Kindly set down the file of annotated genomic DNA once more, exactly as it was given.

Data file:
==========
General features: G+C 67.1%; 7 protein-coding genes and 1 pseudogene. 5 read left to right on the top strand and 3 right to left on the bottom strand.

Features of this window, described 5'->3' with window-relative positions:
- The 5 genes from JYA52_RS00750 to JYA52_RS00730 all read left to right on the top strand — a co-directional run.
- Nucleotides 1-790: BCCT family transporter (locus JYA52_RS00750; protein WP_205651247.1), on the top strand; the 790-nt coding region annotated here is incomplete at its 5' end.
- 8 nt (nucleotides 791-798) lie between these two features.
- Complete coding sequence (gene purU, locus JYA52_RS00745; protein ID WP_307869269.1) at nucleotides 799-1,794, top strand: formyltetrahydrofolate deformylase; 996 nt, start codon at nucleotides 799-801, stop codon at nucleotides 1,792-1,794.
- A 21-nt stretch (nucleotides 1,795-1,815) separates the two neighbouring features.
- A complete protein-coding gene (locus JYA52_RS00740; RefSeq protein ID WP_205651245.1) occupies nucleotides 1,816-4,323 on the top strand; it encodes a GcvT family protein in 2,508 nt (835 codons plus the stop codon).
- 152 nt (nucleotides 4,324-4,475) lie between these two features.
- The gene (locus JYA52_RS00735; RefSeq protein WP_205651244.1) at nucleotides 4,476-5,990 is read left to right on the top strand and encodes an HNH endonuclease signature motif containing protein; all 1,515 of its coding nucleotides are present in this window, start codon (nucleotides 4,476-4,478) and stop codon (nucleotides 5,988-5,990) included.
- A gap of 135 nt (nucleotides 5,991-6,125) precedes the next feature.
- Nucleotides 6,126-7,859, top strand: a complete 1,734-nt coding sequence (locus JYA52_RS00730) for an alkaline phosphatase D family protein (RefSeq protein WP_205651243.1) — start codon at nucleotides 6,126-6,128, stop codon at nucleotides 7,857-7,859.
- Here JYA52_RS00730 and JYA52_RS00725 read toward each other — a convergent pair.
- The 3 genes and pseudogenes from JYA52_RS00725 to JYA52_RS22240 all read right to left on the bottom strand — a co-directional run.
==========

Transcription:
General features: G+C 67.1%; 7 protein-coding genes and 1 pseudogene. 5 read left to right on the top strand and 3 right to left on the bottom strand.

Features of this window, described 5'->3' with window-relative positions:
- The 5 genes from JYA52_RS00750 to JYA52_RS00730 all read left to right on the top strand — a co-directional run.
- Nucleotides 1-790: BCCT family transporter (locus JYA52_RS00750; protein WP_205651247.1), on the top strand; the 790-nt coding region annotated here is incomplete at its 5' end.
- 8 nt (nucleotides 791-798) lie between these two features.
- Complete coding sequence (gene purU, locus JYA52_RS00745; protein ID WP_307869269.1) at nucleotides 799-1,794, top strand: formyltetrahydrofolate deformylase; 996 nt, start codon at nucleotides 799-801, stop codon at nucleotides 1,792-1,794.
- A 21-nt stretch (nucleotides 1,795-1,815) separates the two neighbouring features.
- A complete protein-coding gene (locus JYA52_RS00740; RefSeq protein ID WP_205651245.1) occupies nucleotides 1,816-4,323 on the top strand; it encodes a GcvT family protein in 2,508 nt (835 codons plus the stop codon).
- 152 nt (nucleotides 4,324-4,475) lie between these two features.
- The gene (locus JYA52_RS00735; RefSeq protein WP_205651244.1) at nucleotides 4,476-5,990 is read left to right on the top strand and encodes an HNH endonuclease signature motif containing protein; all 1,515 of its coding nucleotides are present in this window, start codon (nucleotides 4,476-4,478) and stop codon (nucleotides 5,988-5,990) included.
- A gap of 135 nt (nucleotides 5,991-6,125) precedes the next feature.
- Nucleotides 6,126-7,859, top strand: a complete 1,734-nt coding sequence (locus JYA52_RS00730) for an alkaline phosphatase D family protein (RefSeq protein WP_205651243.1) — start codon at nucleotides 6,126-6,128, stop codon at nucleotides 7,857-7,859.
- Here JYA52_RS00730 and JYA52_RS00725 read toward each other — a convergent pair.
- The 3 genes and pseudogenes from JYA52_RS00725 to JYA52_RS22240 all read right to left on the bottom strand — a co-directional run.